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Advice on applying to an MLS program
October 1, 2007 10:24 AM   Subscribe

How difficult is it to get accepted into a highly-ranked, ALA-accredited MLS program?

How about the one at University of Illinois Urbana-Champaign?

Hopefully, this is neither too specific nor too stupid of a question. I'm running very little sleep today, so hopefully it's at least stupid and specific in a coherent way.

I'm looking for personal experiences/insights that I can't really get from the admissions page.

I think I'm technically qualified, but the only grad school application experiences I have to compare it to are those of my friends in PhD programs. It seems like a terminal Master program may be a different beast.

My stats:
I live in Chicago and am interested in the LEEP online education option. I'm in the latter half of my 20's and graduated in 2004 with a BA in Sociology from a tiny hippie liberal arts college. It was an academically tough school (we have to write and defend an undergraduate thesis to graduate), but we had a pass/fail system instead of grades.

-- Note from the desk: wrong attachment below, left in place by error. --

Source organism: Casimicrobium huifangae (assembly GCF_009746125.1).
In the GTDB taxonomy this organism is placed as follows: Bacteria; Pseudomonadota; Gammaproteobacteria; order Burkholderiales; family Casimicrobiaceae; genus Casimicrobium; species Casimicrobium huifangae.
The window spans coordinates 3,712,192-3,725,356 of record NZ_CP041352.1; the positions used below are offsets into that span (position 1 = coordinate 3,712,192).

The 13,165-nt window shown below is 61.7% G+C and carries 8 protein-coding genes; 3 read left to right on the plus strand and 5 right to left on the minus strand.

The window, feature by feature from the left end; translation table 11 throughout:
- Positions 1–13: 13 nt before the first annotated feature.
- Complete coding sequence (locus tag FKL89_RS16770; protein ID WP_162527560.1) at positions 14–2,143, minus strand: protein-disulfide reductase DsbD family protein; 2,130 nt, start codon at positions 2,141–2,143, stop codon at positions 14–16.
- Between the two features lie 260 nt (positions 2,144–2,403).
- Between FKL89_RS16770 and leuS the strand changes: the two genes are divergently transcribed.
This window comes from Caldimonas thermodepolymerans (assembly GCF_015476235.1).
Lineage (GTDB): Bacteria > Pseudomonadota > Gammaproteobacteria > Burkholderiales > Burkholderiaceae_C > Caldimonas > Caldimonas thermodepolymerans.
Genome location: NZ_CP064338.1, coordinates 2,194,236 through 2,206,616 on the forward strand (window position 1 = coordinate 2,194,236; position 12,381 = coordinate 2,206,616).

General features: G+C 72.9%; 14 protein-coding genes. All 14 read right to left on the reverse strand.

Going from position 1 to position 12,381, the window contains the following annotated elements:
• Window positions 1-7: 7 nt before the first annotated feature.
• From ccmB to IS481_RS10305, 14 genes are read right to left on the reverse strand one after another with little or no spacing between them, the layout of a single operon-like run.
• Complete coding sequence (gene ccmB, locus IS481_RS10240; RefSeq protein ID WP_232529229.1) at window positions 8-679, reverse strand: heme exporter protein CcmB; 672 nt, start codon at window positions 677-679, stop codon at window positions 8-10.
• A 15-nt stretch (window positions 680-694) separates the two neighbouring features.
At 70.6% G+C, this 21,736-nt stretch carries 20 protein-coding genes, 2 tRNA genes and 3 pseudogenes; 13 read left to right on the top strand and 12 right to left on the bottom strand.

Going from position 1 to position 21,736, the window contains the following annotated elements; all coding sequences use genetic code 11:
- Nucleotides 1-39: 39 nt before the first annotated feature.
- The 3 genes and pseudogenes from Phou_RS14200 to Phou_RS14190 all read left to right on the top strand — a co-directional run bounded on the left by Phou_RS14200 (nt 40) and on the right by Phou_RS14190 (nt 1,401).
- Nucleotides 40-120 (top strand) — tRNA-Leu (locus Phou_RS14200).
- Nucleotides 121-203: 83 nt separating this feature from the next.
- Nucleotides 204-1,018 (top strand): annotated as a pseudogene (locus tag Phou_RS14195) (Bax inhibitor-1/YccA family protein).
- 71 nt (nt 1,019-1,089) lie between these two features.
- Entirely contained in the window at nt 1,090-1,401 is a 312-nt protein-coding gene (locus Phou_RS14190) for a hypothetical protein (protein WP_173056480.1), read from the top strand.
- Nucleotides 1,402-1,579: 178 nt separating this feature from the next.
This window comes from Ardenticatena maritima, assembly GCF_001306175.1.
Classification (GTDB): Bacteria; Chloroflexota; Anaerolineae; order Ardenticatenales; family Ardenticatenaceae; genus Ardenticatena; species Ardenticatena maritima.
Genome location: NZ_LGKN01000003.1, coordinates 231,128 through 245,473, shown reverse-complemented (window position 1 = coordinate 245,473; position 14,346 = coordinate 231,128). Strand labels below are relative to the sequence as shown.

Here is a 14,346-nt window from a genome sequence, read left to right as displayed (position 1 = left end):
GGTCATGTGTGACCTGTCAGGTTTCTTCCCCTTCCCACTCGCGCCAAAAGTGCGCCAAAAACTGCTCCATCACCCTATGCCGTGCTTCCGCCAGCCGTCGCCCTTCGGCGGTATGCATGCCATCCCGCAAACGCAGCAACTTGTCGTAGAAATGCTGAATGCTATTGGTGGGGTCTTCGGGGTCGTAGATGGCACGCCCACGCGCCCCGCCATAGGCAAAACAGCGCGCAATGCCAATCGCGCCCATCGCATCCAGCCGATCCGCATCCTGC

I scored 600+ on verbal in the GRE, but abysmally low on the math. I'm retaking it, but math scores will stay in the below average range for sure.

My work experience is in offices, doing office things, like Excel charts and scanning into PDF.

I have zilch experience with programming, etc. I want to learn, though! I'm excited about the prospect of building databases and making web pages, despite my fear and hatred of math. Weird, I know.

I think I'm a good writer and love to read. I devour books. I'm all ADD and my room is a mess, but I enjoy filing and organizing things, especially with headphones on.

Should I be all hopeless or all hopeful? Anyway, appreciate your help, thoughtful and clever MeFi people!
posted by thewrongparty to Education (14 answers total) 13 users marked this as a favorite
 
My mom went through the LEEP program not too long ago, and, anecdotally through her, UIUC is pretty much the best/most competitive library school in the country, and LEEP is the most competitive part of their library science program to get into. I don't really have any first-hand familiarity, but I know that my mom related that it's veeeery hard to get in. Good luck!
posted by Rallon at 10:34 AM on October 1, 2007